Twitter Stock- Can Twitter Catch Up With Its Tech Rivals?
Can Twitter Catch Up With Its Tech Rivals?
Up until recently, Twitter Inc. (NYSE: TWTR) stock had gained significant traction following its initiatives to breathe new life into its business. These initiatives included the launch of new products and features such as “Spaces”, which would compete with audio-only rival Clubhouse, and “Super Follows”, a subscription service that would enable content creators to receive payments. The company also entered an acquisition spree in early 2020 with some of its notable acquisitions including Squad, a screen-sharing app, and Revue, a newsletter publishing platform. With expectations that these innovations would better position the business against its major competitors, investor optimism was raised and share prices rose over late 2020.
However, the newly found momentum lost steam after the company reported its Q1 2O21 earnings. Shareholders saw their investment drop 18% to $53.56 in the week since the company reported its first-quarter result on April 29. Revenues of $1.04 billion were in line with analyst expectations and represented a 28% increase year-over-year. Meanwhile, the company surprised on the earnings front, posting a statutory profit of $0.08 per share against an expected loss of $0.02 per share.
By no means a disappointing quarter, Twitter’s performance was a tough sell against the massive beats reported by other tech companies such as Facebook (NASDAQ: FB) and Alphabet (NASDAQ: GOOGL), which posted revenue surprises of 10% and 7% respectively in Q1 2021. Additionally, subdued Q2 2021 revenue guidance provided by Twitter management might also have played a role in the market’s reaction. The company provided a guidance range between $980 million and $1.08 billion versus consensus analyst estimates of $1.06 billion.
View our latest analysis for Twitter
NYSE: TWTR Earnings and Revenue Growth May 5th, 2021
Altered Analyst Expectations for 2021
Following the latest results, there’s definitely been a decline in analysts’ sentiment with the 2021 EPS now forecast to come in at $0.18 per share instead of the much higher $0.24 forecast earlier. There’s also a slight dip in revenue expectations from the earlier estimate of $4.81b to the current consensus of $4.79b in 2021. However, even with the slight decline in forecast, the company is expected to see a 21% increase in its sales over the next 12 months.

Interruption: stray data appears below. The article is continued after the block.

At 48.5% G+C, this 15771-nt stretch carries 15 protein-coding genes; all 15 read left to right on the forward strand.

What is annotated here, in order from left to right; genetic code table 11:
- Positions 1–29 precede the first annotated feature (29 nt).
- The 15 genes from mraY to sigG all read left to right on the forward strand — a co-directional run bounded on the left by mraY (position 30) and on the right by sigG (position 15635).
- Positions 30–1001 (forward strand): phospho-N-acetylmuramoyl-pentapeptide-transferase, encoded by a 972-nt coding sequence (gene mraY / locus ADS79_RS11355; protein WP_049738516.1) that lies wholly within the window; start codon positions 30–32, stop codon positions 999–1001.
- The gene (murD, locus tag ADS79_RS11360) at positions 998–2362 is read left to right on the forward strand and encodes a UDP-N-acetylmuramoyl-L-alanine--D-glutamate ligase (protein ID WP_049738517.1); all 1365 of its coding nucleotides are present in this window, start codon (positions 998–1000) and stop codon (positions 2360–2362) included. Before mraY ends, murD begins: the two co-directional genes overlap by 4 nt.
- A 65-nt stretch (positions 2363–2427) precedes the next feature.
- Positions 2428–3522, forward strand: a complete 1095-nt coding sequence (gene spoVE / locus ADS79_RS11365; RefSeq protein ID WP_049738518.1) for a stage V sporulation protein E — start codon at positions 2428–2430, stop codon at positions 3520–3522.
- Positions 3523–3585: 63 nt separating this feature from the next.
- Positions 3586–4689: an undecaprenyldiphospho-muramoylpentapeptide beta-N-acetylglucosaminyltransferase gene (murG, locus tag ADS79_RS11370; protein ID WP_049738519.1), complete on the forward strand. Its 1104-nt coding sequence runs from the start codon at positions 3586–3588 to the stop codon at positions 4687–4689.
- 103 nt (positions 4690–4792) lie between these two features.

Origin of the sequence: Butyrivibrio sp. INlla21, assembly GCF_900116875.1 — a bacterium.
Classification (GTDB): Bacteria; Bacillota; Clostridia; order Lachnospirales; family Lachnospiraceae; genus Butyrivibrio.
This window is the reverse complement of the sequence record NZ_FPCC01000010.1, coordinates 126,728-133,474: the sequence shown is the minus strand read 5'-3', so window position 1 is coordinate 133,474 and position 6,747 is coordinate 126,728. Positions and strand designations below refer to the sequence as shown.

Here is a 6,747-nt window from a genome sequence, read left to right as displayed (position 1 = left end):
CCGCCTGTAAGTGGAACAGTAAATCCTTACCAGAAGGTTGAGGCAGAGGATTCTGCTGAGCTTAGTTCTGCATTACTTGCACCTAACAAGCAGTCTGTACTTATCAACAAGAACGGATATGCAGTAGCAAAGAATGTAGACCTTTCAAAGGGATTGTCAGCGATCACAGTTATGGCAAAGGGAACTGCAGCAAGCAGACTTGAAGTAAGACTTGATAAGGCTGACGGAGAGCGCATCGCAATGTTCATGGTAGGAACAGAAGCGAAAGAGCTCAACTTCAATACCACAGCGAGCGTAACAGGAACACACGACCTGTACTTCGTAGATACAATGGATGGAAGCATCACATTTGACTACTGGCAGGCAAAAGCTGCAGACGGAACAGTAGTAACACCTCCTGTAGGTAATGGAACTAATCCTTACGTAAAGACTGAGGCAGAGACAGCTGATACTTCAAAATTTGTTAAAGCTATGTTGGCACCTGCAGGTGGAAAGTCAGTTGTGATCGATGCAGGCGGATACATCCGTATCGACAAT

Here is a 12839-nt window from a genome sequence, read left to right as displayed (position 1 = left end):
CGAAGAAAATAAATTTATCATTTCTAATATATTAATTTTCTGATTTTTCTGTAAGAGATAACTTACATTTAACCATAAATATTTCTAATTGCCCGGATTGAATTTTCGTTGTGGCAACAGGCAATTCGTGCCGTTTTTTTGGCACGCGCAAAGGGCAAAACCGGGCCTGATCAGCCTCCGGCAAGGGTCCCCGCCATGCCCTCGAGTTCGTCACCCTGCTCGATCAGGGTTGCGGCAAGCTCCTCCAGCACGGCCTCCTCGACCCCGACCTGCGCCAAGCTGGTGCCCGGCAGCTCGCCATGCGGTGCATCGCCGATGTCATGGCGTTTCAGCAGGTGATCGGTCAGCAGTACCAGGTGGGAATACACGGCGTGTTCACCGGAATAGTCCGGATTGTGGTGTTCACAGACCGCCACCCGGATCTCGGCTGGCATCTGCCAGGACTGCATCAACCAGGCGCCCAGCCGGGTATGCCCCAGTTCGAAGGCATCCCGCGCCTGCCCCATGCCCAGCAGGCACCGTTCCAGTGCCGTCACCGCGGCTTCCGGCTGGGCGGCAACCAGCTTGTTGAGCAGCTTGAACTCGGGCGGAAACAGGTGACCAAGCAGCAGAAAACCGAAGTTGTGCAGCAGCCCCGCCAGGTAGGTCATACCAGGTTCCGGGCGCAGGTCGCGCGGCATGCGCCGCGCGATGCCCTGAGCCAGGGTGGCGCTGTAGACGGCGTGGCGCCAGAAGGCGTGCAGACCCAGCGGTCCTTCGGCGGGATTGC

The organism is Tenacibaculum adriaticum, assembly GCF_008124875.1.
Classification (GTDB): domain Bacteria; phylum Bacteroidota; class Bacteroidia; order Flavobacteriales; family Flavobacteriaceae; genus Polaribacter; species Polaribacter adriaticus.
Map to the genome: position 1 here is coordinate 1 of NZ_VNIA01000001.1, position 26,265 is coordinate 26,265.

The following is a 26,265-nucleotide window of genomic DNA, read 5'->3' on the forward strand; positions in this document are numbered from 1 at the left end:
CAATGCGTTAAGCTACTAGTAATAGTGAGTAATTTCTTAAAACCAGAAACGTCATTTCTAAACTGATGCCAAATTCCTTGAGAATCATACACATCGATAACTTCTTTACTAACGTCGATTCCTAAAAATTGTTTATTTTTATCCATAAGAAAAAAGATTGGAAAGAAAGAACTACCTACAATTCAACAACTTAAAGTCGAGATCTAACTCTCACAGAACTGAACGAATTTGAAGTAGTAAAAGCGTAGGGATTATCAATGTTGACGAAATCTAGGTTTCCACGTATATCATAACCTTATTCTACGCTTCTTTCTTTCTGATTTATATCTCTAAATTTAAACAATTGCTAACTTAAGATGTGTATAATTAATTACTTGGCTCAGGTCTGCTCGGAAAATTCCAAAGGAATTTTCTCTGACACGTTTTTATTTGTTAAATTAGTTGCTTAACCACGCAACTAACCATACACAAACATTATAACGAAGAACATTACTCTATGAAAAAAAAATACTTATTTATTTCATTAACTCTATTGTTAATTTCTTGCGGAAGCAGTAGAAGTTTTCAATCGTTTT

In addition, the average price target fell 8.9% to $66.03, with reduced earnings forecasts clearly tied to a lower valuation estimate. The consensus price target is just an average of individual analyst targets, so it could be handy to see how wide the range of underlying estimates is. The most optimistic Twitter analyst has a price target of $95.00 per share, while the most pessimistic values it at $30.00. This is a fairly broad spread of estimates, suggesting that analysts are forecasting a wide range of possible outcomes for the business.
These estimates are interesting, but it can be useful to paint some more broad strokes when seeing how forecasts compare, both to Twitter’s past performance and to peers in the same industry. It’s clear from the latest estimates that Twitter’s rate of growth is expected to accelerate meaningfully, with the forecast 29% annualised revenue growth to the end of 2021 noticeably faster than its historical growth of 10% p.a. over the past five years. Compare this with other companies in the same industry, which are forecast to grow their revenue 15% annually. Factoring in the forecast acceleration in revenue, it’s pretty clear that Twitter is expected to grow much faster than its industry.
The Bottom Line
While Twitter’s latest results were in no way disastrous, the market’s harsh reaction boiled down to muted Q1 results compared to other tech behemoths and subdued Q2 guidance. Following this, there was a fair bit of pessimism amongst analysts as reflected by lower earnings forecasts and reduction in price targets.
On the bright side, revenue forecasts haven’t seen much of a change suggesting sales are tracking in line with expectations. Additionally, our data suggests that revenues are expected to grow faster than the wider industry probably because of expectations that its recent acquisitions would be accretive to the business.
To conclude, it remains to be seen how the changes undertaken by the company would profit the business. Interested investors should spend more time familiarizing themselves with the company’s business model and assess if the stock has any visible long-term upsides. A good place to start your research would be to check out long-term forecasts for Twitter going out to 2025, which you can see them for free on our platform here.
Along with that, it’s also necessary to consider the ever-present spectre of investment risk. We’ve identified 2 warning signs with Twitter, and understanding them should be part of your investment process.
Simply Wall St analyst Kshitija Bhandaru and Simply Wall St have no position in any of the companies mentioned. This article is general in nature. It does not constitute a recommendation to buy or sell any stock and does not take account of your objectives, or your financial situation. We aim to bring you long-term focused analysis driven by fundamental data. Note that our analysis may not factor in the latest price-sensitive company announcements or qualitative material.
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